In its upper register, Saints Peter and Paul—identifiable by their characteristic coifs and apostolic accoutrements—welcome crowds of martyrs into the heavenly city. White-robed youths hail their entry in the spandrels below. With wide eyes fixed upon their goal, the martyrs’ feet press forward toward the open gates of paradise. Ruby-red poppies flourishing in their path allude to the spiritual fecundity of their spilled blood, while azure clouds above indicate the gathering of the heavenly hosts. In a gesture that recalls the obeisance due an earthly emperor, their covered hands offer imperishable crowns of martyrdom to Christ. The sweeping diagonal lines of the composition guide the viewer’s eye inside the bejeweled walls of the heavenly city, wherein Apostles converge upon the central, dominating figure of Christ. The celestial city of Santa Prassede’s triumphal arch is entirely unique in early medieval church decoration in that it contains no interior landmarks, only saintly inhabitants.

Above the altar, a barrel-vaulted ceiling of midnight blue mosaic bestrewn with celestial luminaries suggests the union of the heavens and the earth that occurs during the Eucharistic sacrifice. Directly below the altar, an inconspicuous staircase descends out of view into the crypt that houses the mortal remains of over 2,300 Roman martyrs. The relics were transferred to this site from the catacombs by Pope Paschal I († 824), who also oversaw the church’s restoration and mosaic decoration. This number includes the church’s namesake, Saint Praxedes (in Italian, Prassede), a disciple of Peter and Paul who fastidiously protected the remains of her beloved Christian comrades. She is said to have used a sponge to collect and deposit the blood of the martyrs into a small well located underneath the present-day church.

 The blood of the martyrs, the seed of the Church

Christian Rome is a city built upon the faithful witness of martyrs. As Church Father Tertullian famously wrote in his 2nd-century Apologeticus, “The blood of the martyrs is the seed of the Church.” Of course, here his reference to the Church alludes to the People of God. However, we need only consider the sheer number of martyr shrines that crowd Rome’s highways and byways to understand the architectural manifestation of this saying. Over the pauper’s grave of a fisherman from Galilee, crucified as a criminal on the outskirts of the city, and hastily interred on Vatican Hill, now stands the greatest edifice of them all: Saint Peter’s Basilica. Through the centuries, Rome’s skyline has filled with domes that hover over her numerous martyr shrines; they nod in silent allegiance to their massive counterpart that marks the grave of Peter.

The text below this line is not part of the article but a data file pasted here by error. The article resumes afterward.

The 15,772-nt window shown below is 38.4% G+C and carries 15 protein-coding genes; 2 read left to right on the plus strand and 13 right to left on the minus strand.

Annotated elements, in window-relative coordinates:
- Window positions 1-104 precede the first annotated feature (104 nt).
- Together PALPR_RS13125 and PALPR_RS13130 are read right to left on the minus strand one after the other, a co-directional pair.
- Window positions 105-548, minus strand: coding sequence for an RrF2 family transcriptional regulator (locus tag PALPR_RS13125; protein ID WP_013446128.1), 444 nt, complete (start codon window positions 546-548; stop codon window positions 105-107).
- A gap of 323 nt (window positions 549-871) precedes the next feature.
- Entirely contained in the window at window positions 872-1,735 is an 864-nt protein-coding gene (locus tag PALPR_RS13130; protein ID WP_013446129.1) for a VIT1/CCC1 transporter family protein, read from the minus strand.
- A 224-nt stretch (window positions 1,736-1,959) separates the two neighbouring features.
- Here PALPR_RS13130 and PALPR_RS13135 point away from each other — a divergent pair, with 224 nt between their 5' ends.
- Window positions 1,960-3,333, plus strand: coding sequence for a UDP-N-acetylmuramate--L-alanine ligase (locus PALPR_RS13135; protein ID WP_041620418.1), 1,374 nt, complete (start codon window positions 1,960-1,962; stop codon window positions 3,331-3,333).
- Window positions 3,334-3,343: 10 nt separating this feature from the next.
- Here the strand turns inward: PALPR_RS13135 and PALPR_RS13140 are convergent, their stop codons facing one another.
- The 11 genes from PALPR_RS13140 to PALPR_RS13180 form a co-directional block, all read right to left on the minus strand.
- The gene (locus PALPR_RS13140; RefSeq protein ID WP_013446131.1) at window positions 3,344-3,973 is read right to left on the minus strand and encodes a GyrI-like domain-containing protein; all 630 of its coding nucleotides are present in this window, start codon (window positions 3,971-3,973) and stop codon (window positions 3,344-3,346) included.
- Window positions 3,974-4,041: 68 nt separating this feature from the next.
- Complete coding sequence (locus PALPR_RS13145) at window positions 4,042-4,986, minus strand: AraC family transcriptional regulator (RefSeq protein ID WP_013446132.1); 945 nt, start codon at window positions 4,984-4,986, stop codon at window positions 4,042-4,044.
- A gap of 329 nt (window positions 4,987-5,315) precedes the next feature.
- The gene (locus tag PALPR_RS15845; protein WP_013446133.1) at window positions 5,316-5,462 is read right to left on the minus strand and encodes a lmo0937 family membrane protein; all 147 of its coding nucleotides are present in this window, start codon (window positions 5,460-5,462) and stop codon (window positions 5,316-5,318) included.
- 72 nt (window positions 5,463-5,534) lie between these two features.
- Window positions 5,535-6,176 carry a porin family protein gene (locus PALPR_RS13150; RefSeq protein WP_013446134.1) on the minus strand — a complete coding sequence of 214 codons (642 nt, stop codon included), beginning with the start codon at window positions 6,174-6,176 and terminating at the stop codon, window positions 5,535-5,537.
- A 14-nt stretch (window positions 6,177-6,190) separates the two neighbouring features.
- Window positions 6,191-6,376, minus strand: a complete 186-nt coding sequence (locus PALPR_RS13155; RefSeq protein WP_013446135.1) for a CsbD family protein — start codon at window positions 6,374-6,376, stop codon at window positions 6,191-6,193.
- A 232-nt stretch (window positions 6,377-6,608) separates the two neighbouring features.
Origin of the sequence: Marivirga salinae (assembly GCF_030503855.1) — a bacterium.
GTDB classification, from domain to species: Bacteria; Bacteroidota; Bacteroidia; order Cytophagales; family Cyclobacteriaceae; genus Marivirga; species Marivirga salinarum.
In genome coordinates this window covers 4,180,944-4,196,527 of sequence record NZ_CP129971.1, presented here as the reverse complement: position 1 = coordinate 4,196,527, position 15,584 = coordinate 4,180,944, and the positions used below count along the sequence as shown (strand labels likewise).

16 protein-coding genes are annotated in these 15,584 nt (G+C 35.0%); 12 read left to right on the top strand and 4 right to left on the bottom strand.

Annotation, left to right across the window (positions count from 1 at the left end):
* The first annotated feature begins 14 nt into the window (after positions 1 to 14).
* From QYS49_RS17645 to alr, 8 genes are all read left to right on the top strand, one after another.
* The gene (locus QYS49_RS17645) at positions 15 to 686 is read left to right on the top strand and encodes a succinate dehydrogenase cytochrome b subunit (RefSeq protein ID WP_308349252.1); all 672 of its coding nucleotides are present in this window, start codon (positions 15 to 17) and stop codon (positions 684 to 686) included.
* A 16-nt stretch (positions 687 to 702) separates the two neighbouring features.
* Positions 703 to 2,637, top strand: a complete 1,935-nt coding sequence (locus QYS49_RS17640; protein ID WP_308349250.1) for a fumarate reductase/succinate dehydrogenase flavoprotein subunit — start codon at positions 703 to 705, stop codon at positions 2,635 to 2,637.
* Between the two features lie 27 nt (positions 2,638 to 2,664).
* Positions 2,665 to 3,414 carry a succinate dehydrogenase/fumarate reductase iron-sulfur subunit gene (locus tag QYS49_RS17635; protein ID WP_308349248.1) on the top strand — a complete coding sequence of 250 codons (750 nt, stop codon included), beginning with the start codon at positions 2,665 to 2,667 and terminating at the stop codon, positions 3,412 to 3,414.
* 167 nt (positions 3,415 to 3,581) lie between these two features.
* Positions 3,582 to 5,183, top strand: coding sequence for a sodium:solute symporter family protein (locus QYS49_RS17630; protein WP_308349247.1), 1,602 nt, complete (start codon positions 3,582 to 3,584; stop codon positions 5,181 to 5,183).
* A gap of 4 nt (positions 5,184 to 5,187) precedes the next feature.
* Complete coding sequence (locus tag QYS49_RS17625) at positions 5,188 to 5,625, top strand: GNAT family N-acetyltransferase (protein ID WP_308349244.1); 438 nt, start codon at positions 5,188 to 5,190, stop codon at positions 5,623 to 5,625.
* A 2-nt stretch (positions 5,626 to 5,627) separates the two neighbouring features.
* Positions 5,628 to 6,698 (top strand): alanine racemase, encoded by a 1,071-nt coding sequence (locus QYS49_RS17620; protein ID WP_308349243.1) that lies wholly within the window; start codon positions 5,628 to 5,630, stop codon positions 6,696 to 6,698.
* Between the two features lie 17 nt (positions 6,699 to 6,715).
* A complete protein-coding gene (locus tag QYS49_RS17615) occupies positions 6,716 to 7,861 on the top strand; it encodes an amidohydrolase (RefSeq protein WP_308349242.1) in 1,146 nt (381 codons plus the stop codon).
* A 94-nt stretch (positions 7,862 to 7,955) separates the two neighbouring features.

The Church of Santa Prassede, though humble and hidden among these great shrines of Rome, powerfully evokes Tertullian’s claim. Arching above a foundation of relics, its mosaics visually manifest the beauty of martyrial sacrifice and epically memorialize the martyrs’ eternal triumph. What’s more, the tiny glass and stone tesserae that fit together to form this stunning mosaic program remind the viewer that the living stones (1 Pt 2:5) of faithful witnesses unite to form a spiritual dwelling place of God (Eph 2:22).

Amy Giuliano

Studied theology in Rome
and currently studies sacred art at Yale

Triumphal Arch Mosaic of the Church of Saint Praxedes  (9th century), artist unknown (completed by a team of Carolingian mosaicists), Basilica of Santa Prassede, Rome, Italy. © Photo Scala, Florence / Fondo Edifici di Culto - Min. dell'Interno.